Just Do It!

I’ve worked with hundreds of clients over the years who tell me they don’t do healthy things like exercise, meditate, or eat moderately because they don’t feel like it. People who are depressed or anxious, and the most in need of self-nurture, are often the biggest culprits, rationalizing a lack of self care with their lack of motivation / energy. Especially when people are biochemically compromised, as they are in a clinical depression, I push back and often say, “Who in their right mind feels excited about getting out of a nice warm bed, particularly on a dark, cold morning, to freeze outdoors on a run? Only Olympic athletes, or people who’ve had a lobotomy! You need to ‘just do it’, as the Nike slogan says.”

The Prochaska Change theory emphasizes the stages people need to go through to get to the action part of change: pre-contemplation, contemplation, and preparation. According to this theory, change isn’t something you usually just logically decide to do, and then do. One must first feel stirrings internally, then face and resolve the ambivalence about letting go of the status quo. One must also prepare with an action plan. The problem is that folks can get lost in any one of the stages, overthinking the whole thing. The fallacy is that once the ambivalence is “resolved”, one will be sufficiently motivated to act. Deciding why something like stopping smoking is good for you, is important. Knowing your tools to achieve it is vital. Having an action plan, especially one which makes the process more pleasant, is critical. But to “pull the trigger” don’t wait for a burning desire (excuse the pun) to ban the butts. Just do it.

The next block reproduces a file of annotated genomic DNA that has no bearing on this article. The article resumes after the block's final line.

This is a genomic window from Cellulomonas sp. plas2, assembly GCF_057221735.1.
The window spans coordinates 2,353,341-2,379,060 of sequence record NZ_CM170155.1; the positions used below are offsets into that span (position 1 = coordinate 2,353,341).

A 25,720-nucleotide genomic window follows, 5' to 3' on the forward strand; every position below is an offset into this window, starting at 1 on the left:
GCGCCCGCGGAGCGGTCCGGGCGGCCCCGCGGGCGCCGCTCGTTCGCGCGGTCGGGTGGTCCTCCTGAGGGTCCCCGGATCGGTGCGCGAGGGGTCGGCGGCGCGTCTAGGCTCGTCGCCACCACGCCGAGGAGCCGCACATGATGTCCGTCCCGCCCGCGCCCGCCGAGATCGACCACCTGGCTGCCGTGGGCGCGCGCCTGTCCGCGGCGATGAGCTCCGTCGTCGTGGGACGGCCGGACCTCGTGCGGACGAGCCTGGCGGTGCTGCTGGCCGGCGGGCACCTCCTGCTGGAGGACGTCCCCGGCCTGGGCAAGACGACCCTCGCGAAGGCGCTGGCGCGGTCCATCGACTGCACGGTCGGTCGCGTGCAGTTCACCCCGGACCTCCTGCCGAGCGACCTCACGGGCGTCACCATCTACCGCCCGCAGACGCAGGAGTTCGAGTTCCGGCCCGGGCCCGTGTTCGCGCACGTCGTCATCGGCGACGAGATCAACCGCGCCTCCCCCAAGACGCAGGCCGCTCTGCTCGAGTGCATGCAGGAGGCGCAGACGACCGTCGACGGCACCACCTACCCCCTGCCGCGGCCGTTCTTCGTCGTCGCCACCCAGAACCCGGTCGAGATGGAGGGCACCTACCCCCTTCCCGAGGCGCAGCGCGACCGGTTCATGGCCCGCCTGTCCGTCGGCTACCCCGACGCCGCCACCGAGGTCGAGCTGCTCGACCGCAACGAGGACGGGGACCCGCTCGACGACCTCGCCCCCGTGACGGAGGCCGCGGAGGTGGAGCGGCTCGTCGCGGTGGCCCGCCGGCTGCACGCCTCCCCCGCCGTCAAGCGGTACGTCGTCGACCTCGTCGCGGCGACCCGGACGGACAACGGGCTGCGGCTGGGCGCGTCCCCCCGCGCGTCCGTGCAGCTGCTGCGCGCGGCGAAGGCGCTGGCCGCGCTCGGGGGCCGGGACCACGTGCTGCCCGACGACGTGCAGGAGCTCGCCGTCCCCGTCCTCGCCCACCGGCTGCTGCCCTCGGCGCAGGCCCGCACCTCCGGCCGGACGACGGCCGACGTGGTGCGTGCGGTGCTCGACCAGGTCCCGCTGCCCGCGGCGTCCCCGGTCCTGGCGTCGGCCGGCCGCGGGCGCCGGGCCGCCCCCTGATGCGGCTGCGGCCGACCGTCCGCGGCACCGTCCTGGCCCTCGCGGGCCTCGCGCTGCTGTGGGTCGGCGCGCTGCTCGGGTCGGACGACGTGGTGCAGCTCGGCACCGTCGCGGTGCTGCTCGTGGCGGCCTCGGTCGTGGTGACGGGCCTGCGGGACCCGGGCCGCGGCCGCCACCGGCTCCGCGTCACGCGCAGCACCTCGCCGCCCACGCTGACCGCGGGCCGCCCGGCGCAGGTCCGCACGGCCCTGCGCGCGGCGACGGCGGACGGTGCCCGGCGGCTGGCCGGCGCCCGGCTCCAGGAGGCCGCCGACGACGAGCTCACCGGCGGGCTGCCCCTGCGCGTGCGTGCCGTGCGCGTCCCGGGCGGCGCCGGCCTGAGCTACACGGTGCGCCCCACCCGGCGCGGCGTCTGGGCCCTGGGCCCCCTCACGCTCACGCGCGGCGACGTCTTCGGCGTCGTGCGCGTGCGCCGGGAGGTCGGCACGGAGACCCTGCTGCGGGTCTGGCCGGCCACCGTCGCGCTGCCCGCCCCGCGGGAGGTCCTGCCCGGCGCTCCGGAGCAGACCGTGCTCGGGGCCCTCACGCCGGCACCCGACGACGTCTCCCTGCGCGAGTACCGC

I use this psychology in my own life as well. If I over-think my motivation to pay bills or do book work, I’m dead in the water. I’ll even vacuum the house, or clean toilets to avoid it! So I think of it this way: there are some things in life that are equivalent to bad tasting medicine – horrible going down, but good for you in the long run. The challenge is twofold:

  1. Make the “medicine” taste better so you’re more apt to take it.
  2. Make your motivation for action the “caboose”, not the “locomotive”. In other words, focus on how you feel about it after you’ve done it, not before.

So if you’re avoiding something you need to do which you know will be good for you, like exercising regularly, don’t wait for the stars to line up as a sign of the “perfect moment”. Stop thinking about it so much on the front end. Just do it! You’ll be glad you did.

Gotta go take those nasty vitamins,
Susan Lager

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Susan Lager

I am a licensed, board certified pyschotherapist and relationship coach in Portsmouth, New Hampshire. Through my psychotherapy or coaching services, I can provide you with skills and tools to transform your life.

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